I had the pleasure of going to Jamaica at the end of April in 2022 to catch up on life after the intense Covid lockdowns in Europe. What was originally a 3 week trip ended up lasting over 2 months and I was able to shoot some of Jamaica’s classic statues and locations.
The first stop in my trip was Kingston, the island’s capital. When I arrived it was very overcast, and according to my weather app it was going to rain in the afternoon. April is the rainy season in Jamaica and so there are many cloudy days that are great for taking photos free of shadows, which are necessary for good 3D reproductions.
While I was exhausted from jet lag after flying non-stop from London, I decided to take advantage of the opportunity and head off in search of the famous Bob Marley statue, which can be found next to the National Stadium in the south of Kingston.
After a 30 minute drive I arrived, and I have to say that it is not the best location for visitors and tourists. The stadium is empty and desolate in the day, and is located not far from a large very low income housing development. It doesn’t feel very safe, however this is made up by there being a police station immediately across the road from where the statue is located.
The statue can be found at the junction of two small roads, next to a taxi parking lot and a gully, and is opposite the entrance to the stadium. It stands inside a small cement and stone garden surrounded by black iron fence-posts.
With so many beautiful places in Jamaica I have no idea why they chose this spot for such an amazing statue. It is so far from the life of the city and the beauty of the islands beaches, rivers and mountains.
The statue itself is amazing, and has an interesting history as it is actually the second of two statues that were created in Bob’s honor. The first was a surrealistic masterpiece created in 1974 by famous Jamaican artist Christopher Gonzalez, however the Jamaican people said that it didn’t represent Bob the way he was, and it was replaced by the current version which is much more modern and true to life.
The current statue was made in 1982 by Alvin Harris, one of Jamaicas top artists, and took him over a year to complete. It is a life-sized replica of the reggae superstar standing 5 foot 6 inches tall on top of a stone pedestal, and is cast in bronze which shines like gold in the Jamaican sunlight.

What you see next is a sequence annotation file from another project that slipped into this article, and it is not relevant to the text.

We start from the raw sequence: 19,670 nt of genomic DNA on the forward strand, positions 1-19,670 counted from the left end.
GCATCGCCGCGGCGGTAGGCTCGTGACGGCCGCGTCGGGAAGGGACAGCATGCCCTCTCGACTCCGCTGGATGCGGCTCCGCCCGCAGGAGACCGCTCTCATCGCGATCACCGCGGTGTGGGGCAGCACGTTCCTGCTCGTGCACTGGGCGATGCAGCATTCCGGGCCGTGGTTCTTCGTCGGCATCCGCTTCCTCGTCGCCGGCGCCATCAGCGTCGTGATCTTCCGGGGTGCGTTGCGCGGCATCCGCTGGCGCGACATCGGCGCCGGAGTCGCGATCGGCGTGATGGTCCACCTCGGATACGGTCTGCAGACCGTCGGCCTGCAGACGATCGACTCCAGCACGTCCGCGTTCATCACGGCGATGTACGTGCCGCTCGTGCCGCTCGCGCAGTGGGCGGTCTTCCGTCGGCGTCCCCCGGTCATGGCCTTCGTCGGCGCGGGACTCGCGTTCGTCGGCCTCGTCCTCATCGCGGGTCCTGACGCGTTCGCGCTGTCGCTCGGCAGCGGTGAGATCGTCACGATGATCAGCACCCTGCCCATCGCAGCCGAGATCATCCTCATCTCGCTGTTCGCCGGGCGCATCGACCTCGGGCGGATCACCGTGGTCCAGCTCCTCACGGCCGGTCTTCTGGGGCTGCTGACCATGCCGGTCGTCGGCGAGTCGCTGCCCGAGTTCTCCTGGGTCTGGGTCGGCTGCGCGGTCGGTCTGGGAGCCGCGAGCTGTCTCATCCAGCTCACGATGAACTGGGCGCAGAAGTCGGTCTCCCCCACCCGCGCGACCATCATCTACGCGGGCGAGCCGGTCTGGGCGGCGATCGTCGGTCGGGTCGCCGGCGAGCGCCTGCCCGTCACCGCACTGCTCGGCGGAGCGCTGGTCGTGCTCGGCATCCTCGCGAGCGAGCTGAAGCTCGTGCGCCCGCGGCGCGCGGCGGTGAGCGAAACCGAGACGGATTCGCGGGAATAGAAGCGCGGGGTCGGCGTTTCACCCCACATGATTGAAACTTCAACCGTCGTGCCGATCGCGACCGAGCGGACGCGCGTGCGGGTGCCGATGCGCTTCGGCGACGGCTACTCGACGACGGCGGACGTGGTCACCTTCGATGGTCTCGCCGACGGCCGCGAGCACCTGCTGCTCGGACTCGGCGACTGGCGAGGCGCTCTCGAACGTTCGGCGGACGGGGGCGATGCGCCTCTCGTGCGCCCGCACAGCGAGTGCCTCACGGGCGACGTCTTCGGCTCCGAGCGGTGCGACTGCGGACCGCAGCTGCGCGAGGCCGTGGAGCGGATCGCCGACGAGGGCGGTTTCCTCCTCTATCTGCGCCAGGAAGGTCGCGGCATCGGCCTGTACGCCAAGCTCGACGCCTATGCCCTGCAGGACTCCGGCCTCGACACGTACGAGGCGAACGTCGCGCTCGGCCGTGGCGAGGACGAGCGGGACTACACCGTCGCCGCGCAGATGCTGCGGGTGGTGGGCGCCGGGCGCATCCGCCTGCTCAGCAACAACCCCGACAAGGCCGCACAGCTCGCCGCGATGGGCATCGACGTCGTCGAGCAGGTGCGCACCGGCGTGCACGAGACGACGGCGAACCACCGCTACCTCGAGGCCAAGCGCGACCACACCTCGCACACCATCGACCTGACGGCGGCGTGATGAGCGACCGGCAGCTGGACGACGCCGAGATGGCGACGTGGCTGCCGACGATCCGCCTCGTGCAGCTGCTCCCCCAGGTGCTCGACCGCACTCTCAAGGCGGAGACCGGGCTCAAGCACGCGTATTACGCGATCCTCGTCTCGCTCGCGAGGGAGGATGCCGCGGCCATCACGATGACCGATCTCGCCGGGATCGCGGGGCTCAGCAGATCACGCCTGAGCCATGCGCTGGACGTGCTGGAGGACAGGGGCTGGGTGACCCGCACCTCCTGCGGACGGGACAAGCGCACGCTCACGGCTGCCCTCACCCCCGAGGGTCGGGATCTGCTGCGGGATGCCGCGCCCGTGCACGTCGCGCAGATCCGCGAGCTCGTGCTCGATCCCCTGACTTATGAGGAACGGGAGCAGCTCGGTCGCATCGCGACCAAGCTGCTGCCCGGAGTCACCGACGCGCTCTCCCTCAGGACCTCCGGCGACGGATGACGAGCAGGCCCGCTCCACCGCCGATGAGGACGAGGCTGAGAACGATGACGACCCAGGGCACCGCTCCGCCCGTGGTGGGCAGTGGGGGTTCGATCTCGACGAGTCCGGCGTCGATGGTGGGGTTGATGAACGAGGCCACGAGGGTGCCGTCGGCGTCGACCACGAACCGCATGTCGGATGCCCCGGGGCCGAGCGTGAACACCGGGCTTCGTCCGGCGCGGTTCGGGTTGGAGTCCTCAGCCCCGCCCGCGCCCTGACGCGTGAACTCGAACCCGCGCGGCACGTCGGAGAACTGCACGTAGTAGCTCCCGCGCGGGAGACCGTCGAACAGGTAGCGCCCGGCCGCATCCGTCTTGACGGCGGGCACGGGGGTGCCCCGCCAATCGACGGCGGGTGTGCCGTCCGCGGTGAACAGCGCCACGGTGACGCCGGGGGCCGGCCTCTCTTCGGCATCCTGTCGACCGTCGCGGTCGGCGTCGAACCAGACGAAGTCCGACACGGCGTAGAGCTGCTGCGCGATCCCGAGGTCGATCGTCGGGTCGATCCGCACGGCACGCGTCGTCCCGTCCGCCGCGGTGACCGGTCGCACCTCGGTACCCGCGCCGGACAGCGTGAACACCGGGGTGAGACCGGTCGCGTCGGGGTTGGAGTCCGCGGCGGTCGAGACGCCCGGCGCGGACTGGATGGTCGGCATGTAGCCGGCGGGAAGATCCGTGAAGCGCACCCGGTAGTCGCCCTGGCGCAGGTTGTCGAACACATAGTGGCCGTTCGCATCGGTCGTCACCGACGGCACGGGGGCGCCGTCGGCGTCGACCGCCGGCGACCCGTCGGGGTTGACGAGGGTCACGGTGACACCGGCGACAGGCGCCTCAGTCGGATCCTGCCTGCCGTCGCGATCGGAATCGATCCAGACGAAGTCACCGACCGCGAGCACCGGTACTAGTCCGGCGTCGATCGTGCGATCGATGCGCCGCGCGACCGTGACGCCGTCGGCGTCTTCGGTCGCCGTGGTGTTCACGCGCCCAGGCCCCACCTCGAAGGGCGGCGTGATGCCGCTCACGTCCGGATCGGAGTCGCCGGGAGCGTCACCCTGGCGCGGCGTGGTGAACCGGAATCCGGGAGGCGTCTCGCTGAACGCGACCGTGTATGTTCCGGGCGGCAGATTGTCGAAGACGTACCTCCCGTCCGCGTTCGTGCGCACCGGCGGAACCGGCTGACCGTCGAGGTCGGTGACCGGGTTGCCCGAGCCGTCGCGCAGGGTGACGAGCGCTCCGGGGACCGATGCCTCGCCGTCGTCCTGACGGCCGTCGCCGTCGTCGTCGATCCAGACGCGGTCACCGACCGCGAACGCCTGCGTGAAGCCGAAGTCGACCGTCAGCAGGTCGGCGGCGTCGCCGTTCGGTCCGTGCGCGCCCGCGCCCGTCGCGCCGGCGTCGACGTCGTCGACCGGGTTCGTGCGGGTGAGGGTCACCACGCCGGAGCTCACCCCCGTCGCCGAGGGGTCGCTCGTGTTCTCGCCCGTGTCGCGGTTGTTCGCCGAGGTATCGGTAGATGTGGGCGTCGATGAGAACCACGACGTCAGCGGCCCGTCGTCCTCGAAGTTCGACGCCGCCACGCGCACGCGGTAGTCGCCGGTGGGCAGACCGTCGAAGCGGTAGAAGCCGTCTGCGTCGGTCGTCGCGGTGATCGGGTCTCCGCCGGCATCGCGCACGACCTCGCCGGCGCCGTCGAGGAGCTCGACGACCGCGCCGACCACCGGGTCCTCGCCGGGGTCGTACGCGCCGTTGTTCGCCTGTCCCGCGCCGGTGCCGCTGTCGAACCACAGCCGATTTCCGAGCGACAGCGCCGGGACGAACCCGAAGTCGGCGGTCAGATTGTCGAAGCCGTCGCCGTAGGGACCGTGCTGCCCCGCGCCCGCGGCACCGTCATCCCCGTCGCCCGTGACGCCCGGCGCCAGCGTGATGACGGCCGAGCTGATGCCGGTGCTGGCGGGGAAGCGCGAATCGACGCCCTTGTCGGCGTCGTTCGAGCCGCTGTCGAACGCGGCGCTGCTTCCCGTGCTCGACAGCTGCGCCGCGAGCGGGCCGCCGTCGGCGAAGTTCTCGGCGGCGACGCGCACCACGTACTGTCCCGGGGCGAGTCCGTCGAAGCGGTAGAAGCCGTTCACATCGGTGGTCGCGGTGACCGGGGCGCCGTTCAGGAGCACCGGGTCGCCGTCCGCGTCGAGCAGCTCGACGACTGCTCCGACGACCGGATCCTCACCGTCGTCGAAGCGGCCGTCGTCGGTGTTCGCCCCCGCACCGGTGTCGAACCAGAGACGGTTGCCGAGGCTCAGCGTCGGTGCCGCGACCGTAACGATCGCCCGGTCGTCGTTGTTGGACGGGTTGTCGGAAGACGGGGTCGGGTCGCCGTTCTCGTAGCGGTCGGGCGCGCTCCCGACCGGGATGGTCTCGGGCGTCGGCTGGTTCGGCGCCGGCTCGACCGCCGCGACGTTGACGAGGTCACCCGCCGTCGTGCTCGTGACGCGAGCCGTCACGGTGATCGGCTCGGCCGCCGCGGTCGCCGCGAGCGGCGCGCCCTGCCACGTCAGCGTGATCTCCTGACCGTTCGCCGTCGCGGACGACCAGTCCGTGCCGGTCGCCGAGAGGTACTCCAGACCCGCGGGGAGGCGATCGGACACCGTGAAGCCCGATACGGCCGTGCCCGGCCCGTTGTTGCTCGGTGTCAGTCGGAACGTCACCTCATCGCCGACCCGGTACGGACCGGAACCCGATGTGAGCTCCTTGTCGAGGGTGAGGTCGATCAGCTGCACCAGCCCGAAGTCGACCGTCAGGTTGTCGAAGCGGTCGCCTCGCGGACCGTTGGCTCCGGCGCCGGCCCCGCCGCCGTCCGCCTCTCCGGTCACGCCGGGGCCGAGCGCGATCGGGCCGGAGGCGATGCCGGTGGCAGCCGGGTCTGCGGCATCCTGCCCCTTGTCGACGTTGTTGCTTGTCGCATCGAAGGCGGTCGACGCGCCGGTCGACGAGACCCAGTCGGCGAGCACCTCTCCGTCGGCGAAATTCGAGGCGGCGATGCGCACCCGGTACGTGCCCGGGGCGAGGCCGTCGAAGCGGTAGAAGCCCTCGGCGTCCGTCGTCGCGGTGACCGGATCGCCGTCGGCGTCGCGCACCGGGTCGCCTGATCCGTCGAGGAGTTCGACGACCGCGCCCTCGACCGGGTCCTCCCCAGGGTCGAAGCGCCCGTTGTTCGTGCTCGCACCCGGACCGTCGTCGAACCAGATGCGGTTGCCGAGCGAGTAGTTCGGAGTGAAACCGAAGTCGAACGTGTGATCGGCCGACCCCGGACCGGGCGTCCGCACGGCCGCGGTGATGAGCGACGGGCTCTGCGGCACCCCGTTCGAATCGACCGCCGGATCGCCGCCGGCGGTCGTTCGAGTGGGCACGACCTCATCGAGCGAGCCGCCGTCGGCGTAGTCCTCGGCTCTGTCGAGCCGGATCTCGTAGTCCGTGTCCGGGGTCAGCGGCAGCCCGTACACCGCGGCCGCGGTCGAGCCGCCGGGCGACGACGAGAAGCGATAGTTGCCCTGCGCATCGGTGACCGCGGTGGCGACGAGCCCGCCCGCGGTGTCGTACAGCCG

It depicts Bob with his long golden dreadlocks, wearing his signature jeans, a long sleeved shirt, and holding an electric guitar in his hands. The attention to detail really makes you feel like he is right next to you when you are there.
There is a plaque in front of the statue, at his feet, which reads:
The Honourable Robert Nesta “Bob” Marley, OM
One Love. One Heart. Let’s get together and feel alright.
Sculptor – Alvin Marriott
Unveiled by the Right Hon. Edward Seaga, MP Prime Minister April 1, 1985
Executed by Senator Olivia “Babsy” Grange
Minister of State, Office of the Prime Minister
I did find it interesting in writing this article why so much of the text is about the prime minister and his team and office, when they could have probably put an entire Bob Marley song there instead. But hey, that’s politics !
Shooting the Bob Marley Statue
I was in luck as they had recently cleaned the statue and so it looked amazing. I took over 400 photos using a combination of a Sony A7 IV handheld camera with two different lenses and a GoPro 9 on a 3 meter selfie stick.
Thanks to the cloudy skies and overcast weather they were all great photos for my 3d reconstruction. The sony was used to collect close-up photos around the statue, shot using a fish-eye lens to get detail at 60MP. I also took quite a few from a distance using a tele-photo to help with the final renderings. The GoPro was used to get photos from the top of the statue in order to capture as much detail as possible.
My shoot lasted around 3 hours, and during the time I was there no one stopped by and no one came to visit the statue. I did get a visit from a local “mad woman” who was walking by, as the stadium is also next to a hospital, however she didn’t stay for long despite having a very interesting perspective on life.
Due to the heat and the humidity I had to take a few breaks, however the shoot was a great success, and the final 3D recreation is pretty much indistinguishable from the actual statue. You can see the detail in his eyes, his beard, his guitar and even in his famous dreadlocks on his back.
Alvin Tolman Marriott was a Jamaican sculptor. He worked in Europe, North and Central America, and Jamaica. Many of his carvings and statues are on public display and in administrative buildings in Jamaica and the UK. Wikipedia
Marriott said that this was his masterpiece, it was also the last statue he did before passing away in 2010. Some of his other works include “The Athlete” another mind blowing statue located inside the stadium not far away.
Due to the pretty drab conditions the original statue can be found in, I decided that when I returned home I would create an alternate version in the metaverse, deep in a lush tropical jungle next to a river in a place that is full of life and that people around the world can come and visit Bob online and remember him as he truly was.